by Gina Dalfonzo
1 . 22 . 16
If you ever doubt that C. S. Lewis was gifted with a prophetic voice, you need look no further for correction than Prince Caspian.
In the story, you may remember, Narnia is in a desperate situation. The Telmarines have taken over, and the citizens of Narnia have been persecuted, silenced, and driven into hiding. When Prince Caspian—a Telmarine himself, but one who sympathizes with the Narnian cause—joins forces with them, this leads to a fresh round of attacks from the other Telmarines and their king, Miraz. The Narnians try to summon help by using Queen Susan’s horn—and they are successful, though not all of them realize it right away.
Drawn to Narnia by the call of the horn, Peter and Edmund and their guide, the dwarf Trumpkin, come upon a handful of Narnians meeting with Prince Caspian. Nikabrik, another dwarf, is angry that apparently no help has come from Aslan or the old kings and queens of Narnia. While others argue that “help will come” if they can wait patiently, Nikabrik contends that there is no time to wait: They are running out of food and reinforcements.
If Aslan won’t help, Nikabrik adds, perhaps another power will:
“The stories tell of other powers besides the ancient Kings and Queens. How if we could call them up?” . . .
“Who do you mean?” said Caspian at last.
“I mean a power so much greater than Aslan’s that it held Narnia spellbound for years and years, if the stories are true.”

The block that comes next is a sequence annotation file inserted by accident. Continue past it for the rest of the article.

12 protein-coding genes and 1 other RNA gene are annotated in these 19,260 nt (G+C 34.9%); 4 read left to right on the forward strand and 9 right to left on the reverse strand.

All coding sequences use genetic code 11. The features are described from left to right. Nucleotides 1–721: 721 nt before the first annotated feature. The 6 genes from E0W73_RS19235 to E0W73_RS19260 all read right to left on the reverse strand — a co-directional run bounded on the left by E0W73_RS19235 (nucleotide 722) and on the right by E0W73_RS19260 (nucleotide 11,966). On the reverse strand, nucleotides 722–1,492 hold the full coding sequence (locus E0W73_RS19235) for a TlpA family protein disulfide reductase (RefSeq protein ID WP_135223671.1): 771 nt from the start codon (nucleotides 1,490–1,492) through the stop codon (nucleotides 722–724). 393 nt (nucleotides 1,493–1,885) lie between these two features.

“The White Witch!” cried three voices all at once. . . .
This, of course, is the same Witch who killed Aslan in The Lion, the Witch, and the Wardrobe. Nikabrik has already gone so far as to recruit a sorceress to raise the Witch from the dead. But the others are horrified—so horrified that a battle ensues, joined by the Pevensies and Trumpkin. By the time it’s over, Nikabrik and his allies are dead themselves.
How could one of the good guys in this story become corrupt enough to seek help from someone whose greed, brutality, and lust for power were legendary? As Lewis well knew, it can happen more easily and quickly than one might think. It’s been happening throughout history, ever since the first time the Israelites turned to a godless nation for help instead of trusting God to save them.
One can make a case that it’s happening right now within the conservative movement in the United States.
Which brings us back to the subject of prophetic voices. Did C. S. Lewis foresee the rise of Donald Trump? Not specifically, I’m sure. But Lewis had a remarkable understanding of human nature. He knew what it was like to feel that all hope was lost. And he knew that fear and despair can drive decent people to look for someone, anyone, who projects an appearance of strength.
Through the character of Nikabrik, Lewis explored the depths to which we can fall through fear. The first time Caspian meets Nikabrik, he is waking up after an accident and hears the dwarf’s voice near him, saying, “Kill it. . . . We can’t let it live. It would betray us.” There is absolutely no room in Nikabrik’s mind for the idea that a Telmarine could be good. And at first we can sympathize; his people have suffered greatly under the Telmarines, and he is fiercely loyal to his people—a good quality. But as Lewis frequently warned us, good qualities can be twisted and used for evil purposes.